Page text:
Welcome to the greatest (and first) ever collection of no-frills bars. Picture an ‘old-man’ bar but frequented by elderly ladies and young things too. Now, add a sturdy base of uniformed waiters, a layer of mid-century modernist furnishings, and an uneven icing of clamour and chaos. To all of that, add a coating of fluorescent lighting (the day-blue sort), and you’re in the Madrid that Ernest Hemingway still haunts.
These small pockets of Spain’s past can still be found on almost every street in Madrid, but there used to be many more no-frills bars than there are today, and of those that remain, their heyday is a distant memory. The bustling metropolis of Madrid is changing fast and no-frills bars are being increasingly snubbed in favour of shiny, carbon-copied franchises. Rent prices are also increasing at unprecedented speeds, turfing out those elderly owners who can’t afford the expensive hike.
The owners of these decades-old bars also aren’t getting younger and, even though they may be the fourth or fifth generation to have carried the baton of the local family business, their children have ‘bigger, better’ plans, so when the owner dies, sadly, so does their bar. These humble institutions have had a tough paper round in recent years, but they always fill us with inspiration. Two years ago, I started documenting every no-frills bar that I visited, and when I realised that my collection had reached 100. Here are some of my favourites…
In the thick of bustling Indian restaurants and foreign food stores, a jazzy facade with bold retro lettering stands out from the crowd. This neighbourhood veteran is Bar El Jamón, kind of the Godfather of Lavapiés. Any time between 1 and 6 pm, even when it’s raining, cheery owner Tomás (almost always donning his signature waistcoat and flat cap) will be stood outside asking anyone who walks within a metre of him if they’d like to pop in for some lunch…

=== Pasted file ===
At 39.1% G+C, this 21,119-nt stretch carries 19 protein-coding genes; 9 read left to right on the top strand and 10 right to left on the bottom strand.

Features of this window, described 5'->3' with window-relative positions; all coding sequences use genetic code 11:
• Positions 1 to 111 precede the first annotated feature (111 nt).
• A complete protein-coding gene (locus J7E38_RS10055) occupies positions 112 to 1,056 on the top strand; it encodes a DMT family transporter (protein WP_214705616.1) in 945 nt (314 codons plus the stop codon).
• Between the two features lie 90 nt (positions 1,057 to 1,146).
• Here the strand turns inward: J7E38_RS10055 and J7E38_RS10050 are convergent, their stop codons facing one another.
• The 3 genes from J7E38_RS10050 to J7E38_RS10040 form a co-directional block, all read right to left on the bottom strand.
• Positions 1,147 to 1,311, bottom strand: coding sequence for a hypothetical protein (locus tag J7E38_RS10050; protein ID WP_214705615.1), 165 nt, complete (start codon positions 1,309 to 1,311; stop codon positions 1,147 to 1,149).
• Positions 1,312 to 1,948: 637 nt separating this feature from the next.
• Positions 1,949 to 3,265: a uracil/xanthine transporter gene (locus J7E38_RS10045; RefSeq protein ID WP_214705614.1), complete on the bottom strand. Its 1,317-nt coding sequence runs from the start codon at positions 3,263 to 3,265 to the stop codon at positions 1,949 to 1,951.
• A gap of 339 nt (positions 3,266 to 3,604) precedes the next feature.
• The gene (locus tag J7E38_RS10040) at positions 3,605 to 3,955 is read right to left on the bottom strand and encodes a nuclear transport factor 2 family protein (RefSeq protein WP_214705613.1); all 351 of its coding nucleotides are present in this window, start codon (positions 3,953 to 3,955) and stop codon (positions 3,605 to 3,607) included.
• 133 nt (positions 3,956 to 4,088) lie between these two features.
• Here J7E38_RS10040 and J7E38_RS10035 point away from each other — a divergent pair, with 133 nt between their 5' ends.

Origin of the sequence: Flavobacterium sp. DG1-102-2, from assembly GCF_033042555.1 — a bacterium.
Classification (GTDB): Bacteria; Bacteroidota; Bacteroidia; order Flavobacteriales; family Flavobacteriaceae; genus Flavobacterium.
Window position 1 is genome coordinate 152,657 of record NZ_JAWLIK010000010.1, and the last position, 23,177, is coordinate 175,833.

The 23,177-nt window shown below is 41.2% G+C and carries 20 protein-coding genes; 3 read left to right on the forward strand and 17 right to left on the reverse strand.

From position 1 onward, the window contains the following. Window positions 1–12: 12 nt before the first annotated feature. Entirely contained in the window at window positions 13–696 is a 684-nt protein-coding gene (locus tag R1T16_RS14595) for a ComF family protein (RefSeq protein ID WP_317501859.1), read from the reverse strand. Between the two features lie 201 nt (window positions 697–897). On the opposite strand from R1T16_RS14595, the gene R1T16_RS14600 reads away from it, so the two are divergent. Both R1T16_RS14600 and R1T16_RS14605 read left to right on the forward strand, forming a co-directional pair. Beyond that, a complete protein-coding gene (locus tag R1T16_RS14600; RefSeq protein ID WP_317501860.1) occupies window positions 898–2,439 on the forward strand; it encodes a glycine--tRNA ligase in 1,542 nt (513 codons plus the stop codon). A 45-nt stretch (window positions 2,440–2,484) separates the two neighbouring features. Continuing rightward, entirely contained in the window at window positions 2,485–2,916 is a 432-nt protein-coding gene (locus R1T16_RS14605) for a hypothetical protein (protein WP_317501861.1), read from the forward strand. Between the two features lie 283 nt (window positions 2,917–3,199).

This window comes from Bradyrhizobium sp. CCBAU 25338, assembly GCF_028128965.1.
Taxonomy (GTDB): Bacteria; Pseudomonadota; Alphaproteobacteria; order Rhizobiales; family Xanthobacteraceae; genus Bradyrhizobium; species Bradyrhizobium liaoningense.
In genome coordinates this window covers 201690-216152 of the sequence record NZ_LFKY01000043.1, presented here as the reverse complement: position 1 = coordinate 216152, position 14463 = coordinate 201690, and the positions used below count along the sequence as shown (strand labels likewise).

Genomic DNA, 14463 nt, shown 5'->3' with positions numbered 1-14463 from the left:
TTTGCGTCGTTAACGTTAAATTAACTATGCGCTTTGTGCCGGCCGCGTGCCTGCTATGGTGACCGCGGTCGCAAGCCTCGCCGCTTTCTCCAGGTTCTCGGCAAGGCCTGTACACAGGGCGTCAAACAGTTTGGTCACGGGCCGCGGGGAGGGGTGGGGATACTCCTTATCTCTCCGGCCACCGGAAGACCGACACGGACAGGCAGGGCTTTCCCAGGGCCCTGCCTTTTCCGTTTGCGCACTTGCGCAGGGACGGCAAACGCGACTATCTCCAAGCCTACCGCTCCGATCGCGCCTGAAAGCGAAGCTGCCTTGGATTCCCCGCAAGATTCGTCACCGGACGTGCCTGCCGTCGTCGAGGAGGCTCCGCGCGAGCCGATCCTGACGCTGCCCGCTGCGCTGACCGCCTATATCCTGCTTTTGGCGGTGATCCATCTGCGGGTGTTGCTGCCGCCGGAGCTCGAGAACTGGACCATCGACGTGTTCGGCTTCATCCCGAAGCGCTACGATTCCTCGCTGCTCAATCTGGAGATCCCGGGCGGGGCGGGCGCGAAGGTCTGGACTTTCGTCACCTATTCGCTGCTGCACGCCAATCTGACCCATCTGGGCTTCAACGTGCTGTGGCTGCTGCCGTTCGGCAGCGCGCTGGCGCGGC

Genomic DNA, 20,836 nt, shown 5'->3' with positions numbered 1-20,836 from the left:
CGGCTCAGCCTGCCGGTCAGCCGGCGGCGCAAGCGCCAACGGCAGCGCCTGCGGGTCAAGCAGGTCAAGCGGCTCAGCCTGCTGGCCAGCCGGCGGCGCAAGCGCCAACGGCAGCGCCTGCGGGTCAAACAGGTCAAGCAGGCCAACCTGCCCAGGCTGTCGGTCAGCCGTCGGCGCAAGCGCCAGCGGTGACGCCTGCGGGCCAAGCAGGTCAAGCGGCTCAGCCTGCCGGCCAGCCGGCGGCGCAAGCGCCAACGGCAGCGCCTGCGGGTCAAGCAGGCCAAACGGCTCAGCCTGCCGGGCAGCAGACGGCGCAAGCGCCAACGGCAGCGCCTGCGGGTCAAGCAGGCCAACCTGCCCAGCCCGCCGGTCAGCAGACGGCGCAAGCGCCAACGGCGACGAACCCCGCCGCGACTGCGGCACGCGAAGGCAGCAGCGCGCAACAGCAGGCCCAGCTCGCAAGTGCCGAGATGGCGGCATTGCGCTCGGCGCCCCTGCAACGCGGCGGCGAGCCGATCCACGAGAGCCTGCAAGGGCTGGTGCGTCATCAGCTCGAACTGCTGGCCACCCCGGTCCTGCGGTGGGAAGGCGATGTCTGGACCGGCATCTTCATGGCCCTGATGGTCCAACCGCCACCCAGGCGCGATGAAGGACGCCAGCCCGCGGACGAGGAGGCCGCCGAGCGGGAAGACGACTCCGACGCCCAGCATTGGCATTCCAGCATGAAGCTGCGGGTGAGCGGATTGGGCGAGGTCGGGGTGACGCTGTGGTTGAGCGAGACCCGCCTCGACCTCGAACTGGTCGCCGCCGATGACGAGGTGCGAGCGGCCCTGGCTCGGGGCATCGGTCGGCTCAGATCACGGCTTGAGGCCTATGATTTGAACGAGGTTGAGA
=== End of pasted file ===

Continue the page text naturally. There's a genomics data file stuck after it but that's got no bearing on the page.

All of these bars have a similar nature to Tomas’s. They’re family-owned, the staff knows their regulars inside out, and the bar’s diner serves up the same food that you’ve found in Madrid for the past 500 years, give or take a century. But, something else these no-frills bars have in common is their individuality.
Most may have been furnished during the mid-century modernist era, but the arrangement of their aluminium surfaces, style of their bar stools, colour of their Formica cladding and grain size of their terrazzo flooring all reflect the owner’s personal tastes. The fading photographs of the family Christmas do, or when a local football icon stopped by for a beer also add to the distinctive character of the place, and it’s these unique touches that make each bar so exciting: you can get to know the owner and his world before even meeting him in person.
These handsome bars may be overflowing with unique charm and soul, but there’s a heartbreaking status they have in common: Endangered. That is why, two years ago, I decided to begin documenting every single no-frills bar I visited. My aim was to revive what people once loved about the no-frills bar, encourage them to visit, which, in turn, would give these places the boost they needed to remain open.
But, I also realised that, at times, I’ve been fighting a losing battle. If these bars do indeed disappear from the street, then at least they would be forever preserved on the Internet. Here are some of the no-frills bars that have closed down since I embarked on my project to document them all…
But, fortunately, many are still going strong!
Scores of no-frills bars that I’ve written about have reported a sudden influx of new customers, and maybe – just maybe – this bustling metropolis with the soul of a Mediterranean village is tougher than we think. While so many parts of the world fall victim to gentrification, Madrid is resisting (“no pasarán” as they say), and all it seems to take is a thoughtfully located order of wine and a tapa.
Leah moved to Madrid five years ago, fell in love with it and is on a mission to preserve what makes it so special. If you ever find yourself in Madrid, be sure to use Leah’s blog Madrid No Frills for recommendations of where to eat, drink and explore so that you experience the real Madrid – the one that tourists rarely get the chance to see.